And to underline this to the morons in charge, the results of this Bioaccum. will begin to manifest its seøf from now on, and in a world where Holywood and their idiotic doomsday movies isnt nowhere near reality, this is a slooow train coming, the autoimunde disorders, the damages done to cellstructures, and then the following misscariges of information flowing from cells to cells is damaged the faults will take time to be seen visualy, the facts that matine life is dying, is because of this senario, remeber, the plactons and the microlife, is the one that is hitt first, 70% of our oxygen prod, comes not from trees but Planctons out in the oceans.

    The damages I see are horrific infact, and as before, I will just say this, fukushima is humanitys greates problem, is dwarfs vevrything, right now I am riddicouled and persived as a scaremongrel, and I am sceared, this is infact the only thing that I know can f…. up an entire future of our humanity, its just Fukushima that has the potentiale to do so, and to underline this, in Scandinavia, 30years after Tjernobyl, Reindears and others have stil a to high rad. in them, they are specaly feed, to loos weight, to gett ridd of the fatt layer, to reduce the rad. forom it.
    The explosive growth of cansers are as ussal, not even mentioned, in the MSM and the “green cult f…” at all, and stil is killing people, and remeber this is not a Hollywood/Zioturd made movie, this is the real deal.

    The half time of ordinary Cesium is not 30 years, it dep. sollely on the initiale level. After 30 years, Cesium is stil dangerous even if its halfed, and then it takes a new 30 years to be reduced to a quarter of it, but its stil to dangerous, and so on.

    No, I am afraid, the Japan gov. simply killed their own land, killed the people in it, killed their future with selfishness and greed, to majore igredienices, that is our doom.
    We may survive a massive comet or anything similare, but not Fukushima and the presnet world govs. in IAEA/UN is so corrupted that anything from that direction is utter bollocs.
    Good night Japan, the dream is over, your land is dying and nobody cares.


  • TheTruth

    The Japanese people will not stand for it. The government may slide this way, but the Japanese people will not accept this. They have suffered too much to back to that.

  • jhnjul

    Let’s hope the Japanese people stand up.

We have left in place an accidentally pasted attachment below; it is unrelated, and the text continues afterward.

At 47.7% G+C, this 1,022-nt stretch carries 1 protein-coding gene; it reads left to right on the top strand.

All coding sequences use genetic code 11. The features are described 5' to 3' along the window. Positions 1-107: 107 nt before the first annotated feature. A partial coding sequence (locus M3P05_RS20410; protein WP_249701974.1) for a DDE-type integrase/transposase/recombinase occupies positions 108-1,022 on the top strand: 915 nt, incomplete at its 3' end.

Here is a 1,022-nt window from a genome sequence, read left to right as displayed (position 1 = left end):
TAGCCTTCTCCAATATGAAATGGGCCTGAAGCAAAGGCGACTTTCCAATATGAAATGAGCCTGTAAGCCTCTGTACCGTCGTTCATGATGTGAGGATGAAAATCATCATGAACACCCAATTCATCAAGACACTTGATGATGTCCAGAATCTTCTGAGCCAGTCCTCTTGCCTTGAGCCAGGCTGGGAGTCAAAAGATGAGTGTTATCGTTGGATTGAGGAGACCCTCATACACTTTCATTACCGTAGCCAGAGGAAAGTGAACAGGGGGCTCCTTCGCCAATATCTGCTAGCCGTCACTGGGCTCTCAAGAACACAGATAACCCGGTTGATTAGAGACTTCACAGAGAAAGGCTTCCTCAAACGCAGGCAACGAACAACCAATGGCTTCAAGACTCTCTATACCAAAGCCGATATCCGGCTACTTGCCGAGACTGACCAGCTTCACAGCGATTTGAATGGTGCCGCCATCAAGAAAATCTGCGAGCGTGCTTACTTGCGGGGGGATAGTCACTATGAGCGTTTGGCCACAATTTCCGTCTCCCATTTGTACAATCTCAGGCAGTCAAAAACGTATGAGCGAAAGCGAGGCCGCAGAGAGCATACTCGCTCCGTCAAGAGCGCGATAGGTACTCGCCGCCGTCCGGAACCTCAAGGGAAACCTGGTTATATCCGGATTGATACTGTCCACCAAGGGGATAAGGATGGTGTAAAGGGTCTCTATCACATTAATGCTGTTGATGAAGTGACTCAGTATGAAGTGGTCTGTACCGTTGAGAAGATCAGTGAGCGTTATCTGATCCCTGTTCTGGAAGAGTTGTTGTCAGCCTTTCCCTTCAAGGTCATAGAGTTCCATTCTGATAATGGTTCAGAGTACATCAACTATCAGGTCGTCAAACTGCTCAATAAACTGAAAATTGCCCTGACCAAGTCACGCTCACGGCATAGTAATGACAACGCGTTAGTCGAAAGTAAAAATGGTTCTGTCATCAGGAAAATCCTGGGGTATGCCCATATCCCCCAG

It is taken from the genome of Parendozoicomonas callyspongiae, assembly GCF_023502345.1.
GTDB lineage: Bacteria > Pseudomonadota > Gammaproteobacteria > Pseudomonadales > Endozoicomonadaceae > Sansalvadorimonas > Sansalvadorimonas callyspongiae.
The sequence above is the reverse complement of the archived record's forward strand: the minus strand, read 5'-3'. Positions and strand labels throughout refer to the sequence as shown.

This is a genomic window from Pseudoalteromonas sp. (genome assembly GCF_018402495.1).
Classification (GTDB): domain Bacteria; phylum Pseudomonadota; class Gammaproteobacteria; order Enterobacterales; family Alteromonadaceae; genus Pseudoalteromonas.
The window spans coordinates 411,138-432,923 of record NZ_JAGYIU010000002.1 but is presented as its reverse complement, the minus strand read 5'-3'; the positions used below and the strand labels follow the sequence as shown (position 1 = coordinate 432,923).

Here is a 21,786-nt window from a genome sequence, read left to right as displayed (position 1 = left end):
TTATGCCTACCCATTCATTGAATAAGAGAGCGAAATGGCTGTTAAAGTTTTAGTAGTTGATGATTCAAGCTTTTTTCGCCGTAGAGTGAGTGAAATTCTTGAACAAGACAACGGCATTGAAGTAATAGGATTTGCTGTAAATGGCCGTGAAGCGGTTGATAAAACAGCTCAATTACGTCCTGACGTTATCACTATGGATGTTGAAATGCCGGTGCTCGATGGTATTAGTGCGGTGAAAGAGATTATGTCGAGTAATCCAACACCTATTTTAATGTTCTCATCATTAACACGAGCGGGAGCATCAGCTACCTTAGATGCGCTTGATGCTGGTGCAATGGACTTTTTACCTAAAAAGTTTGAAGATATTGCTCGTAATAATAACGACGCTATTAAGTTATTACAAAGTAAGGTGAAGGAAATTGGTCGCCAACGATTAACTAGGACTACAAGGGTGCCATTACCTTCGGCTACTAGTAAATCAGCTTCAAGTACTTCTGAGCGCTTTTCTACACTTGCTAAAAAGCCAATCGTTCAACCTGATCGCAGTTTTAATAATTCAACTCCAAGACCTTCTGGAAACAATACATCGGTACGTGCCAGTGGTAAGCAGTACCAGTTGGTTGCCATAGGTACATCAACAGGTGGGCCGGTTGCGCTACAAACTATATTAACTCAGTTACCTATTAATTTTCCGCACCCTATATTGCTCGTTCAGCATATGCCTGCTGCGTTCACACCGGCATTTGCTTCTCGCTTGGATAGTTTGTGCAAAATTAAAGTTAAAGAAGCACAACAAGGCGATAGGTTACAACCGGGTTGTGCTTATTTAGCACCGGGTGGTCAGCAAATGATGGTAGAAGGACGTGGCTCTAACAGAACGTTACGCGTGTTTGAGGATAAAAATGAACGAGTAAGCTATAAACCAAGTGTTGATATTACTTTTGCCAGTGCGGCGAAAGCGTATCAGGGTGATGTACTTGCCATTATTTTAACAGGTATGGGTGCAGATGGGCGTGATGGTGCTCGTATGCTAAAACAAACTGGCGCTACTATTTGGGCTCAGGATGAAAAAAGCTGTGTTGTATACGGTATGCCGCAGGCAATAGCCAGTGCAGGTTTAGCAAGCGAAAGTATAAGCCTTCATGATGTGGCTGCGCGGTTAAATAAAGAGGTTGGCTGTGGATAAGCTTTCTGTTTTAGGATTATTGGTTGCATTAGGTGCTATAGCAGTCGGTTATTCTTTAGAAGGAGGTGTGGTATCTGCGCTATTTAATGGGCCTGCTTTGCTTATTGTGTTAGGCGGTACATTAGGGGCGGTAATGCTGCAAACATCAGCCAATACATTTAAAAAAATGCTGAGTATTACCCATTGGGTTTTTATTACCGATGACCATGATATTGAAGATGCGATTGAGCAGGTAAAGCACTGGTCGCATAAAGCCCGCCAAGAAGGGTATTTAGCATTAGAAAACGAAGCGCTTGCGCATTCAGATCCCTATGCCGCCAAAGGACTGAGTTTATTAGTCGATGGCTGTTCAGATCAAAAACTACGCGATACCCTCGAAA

• Robert Barsocchini

    Same characterization of protest has been happening in the US, essentially since the country’s inception. The question is not if the US is sliding into fascism. It’s if we can slide it out.

  • wayoffmessage

    We have crony capitalism here with the helots working till they drop with no sight of a pension and health care only as long as they work

  • Howard Treesong

    A country wants to remove its constitutional protection against waging war. This same country has a tactical weakness in the presence of the spent-fuel pool at reactor 4, where one bomb would cause damage on a scale we have not seen in this world.

    I don’t know what the Japanese are doing but I’ll tell you this much: they’re doing it wrong.

  • Jothiratnam Doubleess

    Not surprising: the Japanese are amongst the most shameless when it comes to dealing with people, be it their own, or others; a totally duplicitous group seems to run things there, and the ordinary Japanese citizen does not seem particularly motivated to stop this travesty and perfidy: look at Hirohito, and how he went unpunished after his behaviour during WW II (he ought to have been executed as a war criminal, but it suited the Americans to keep the swine on as ’emperor’; for that matter, look at how the Japanese have lied to their own people about the atrocities they committed during that war, a marked contrast from the German attitude to the crimes of their state during the same war. In Japan, there are some fundamentally unhealthy, and definitely couldn’t-care-less-about-democracy attitudes at work in the profound reaches of the society. Very sad really.

    • Alice

      Good paragraph. I lived in Japan for 8 years starting in 1999. However, I must comment
      that it isn’t the apathy of people there that keep protests from occurring. Plenty of protests
      happened when the u.s. was feigning reasons to go to war with iraq. It is the nature of the society itself. They have a sense of nationalism that will gladly participate in a sacrifice for their country (as many residents committed suicide at the end of WW2 to avoid contact with u.s. soldiers). This is not a country that you want militarized. They will gladly defend their land to the death if it means wounding only one individual from the “enemy” side. I live in China now, which is opening up more and more every day. They treat the current Japanese coup d’etat with weariness. Not worry. China knows what Japan is capable of but they are treating it
      as something to watch without concern. It will be interesting to see where Japan goes in the following months. Hopefully, they will not follow the path the u.s. is on now.